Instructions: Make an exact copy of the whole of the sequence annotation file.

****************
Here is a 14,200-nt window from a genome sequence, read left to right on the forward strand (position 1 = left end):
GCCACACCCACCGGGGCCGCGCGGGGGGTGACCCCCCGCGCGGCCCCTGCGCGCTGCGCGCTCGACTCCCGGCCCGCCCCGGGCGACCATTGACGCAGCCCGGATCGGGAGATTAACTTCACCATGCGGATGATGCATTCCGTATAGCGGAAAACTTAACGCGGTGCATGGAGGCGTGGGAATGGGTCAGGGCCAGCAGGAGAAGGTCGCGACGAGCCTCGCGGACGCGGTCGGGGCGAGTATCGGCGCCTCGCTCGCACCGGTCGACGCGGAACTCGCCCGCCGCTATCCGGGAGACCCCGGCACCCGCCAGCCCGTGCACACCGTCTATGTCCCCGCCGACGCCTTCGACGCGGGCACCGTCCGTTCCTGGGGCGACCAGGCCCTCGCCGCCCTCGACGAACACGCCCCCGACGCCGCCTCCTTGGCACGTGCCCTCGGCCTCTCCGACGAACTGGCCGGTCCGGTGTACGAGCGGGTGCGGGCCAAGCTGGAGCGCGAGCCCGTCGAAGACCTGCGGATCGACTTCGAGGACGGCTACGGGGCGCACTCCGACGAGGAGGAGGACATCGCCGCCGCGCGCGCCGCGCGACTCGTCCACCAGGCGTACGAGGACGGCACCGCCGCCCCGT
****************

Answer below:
Here is a 14,200-nt window from a genome sequence, read left to right on the forward strand (position 1 = left end):
GCCACACCCACCGGGGCCGCGCGGGGGGTGACCCCCCGCGCGGCCCCTGCGCGCTGCGCGCTCGACTCCCGGCCCGCCCCGGGCGACCATTGACGCAGCCCGGATCGGGAGATTAACTTCACCATGCGGATGATGCATTCCGTATAGCGGAAAACTTAACGCGGTGCATGGAGGCGTGGGAATGGGTCAGGGCCAGCAGGAGAAGGTCGCGACGAGCCTCGCGGACGCGGTCGGGGCGAGTATCGGCGCCTCGCTCGCACCGGTCGACGCGGAACTCGCCCGCCGCTATCCGGGAGACCCCGGCACCCGCCAGCCCGTGCACACCGTCTATGTCCCCGCCGACGCCTTCGACGCGGGCACCGTCCGTTCCTGGGGCGACCAGGCCCTCGCCGCCCTCGACGAACACGCCCCCGACGCCGCCTCCTTGGCACGTGCCCTCGGCCTCTCCGACGAACTGGCCGGTCCGGTGTACGAGCGGGTGCGGGCCAAGCTGGAGCGCGAGCCCGTCGAAGACCTGCGGATCGACTTCGAGGACGGCTACGGGGCGCACTCCGACGAGGAGGAGGACATCGCCGCCGCGCGCGCCGCGCGACTCGTCCACCAGGCGTACGAGGACGGCACCGCCGCCCCGT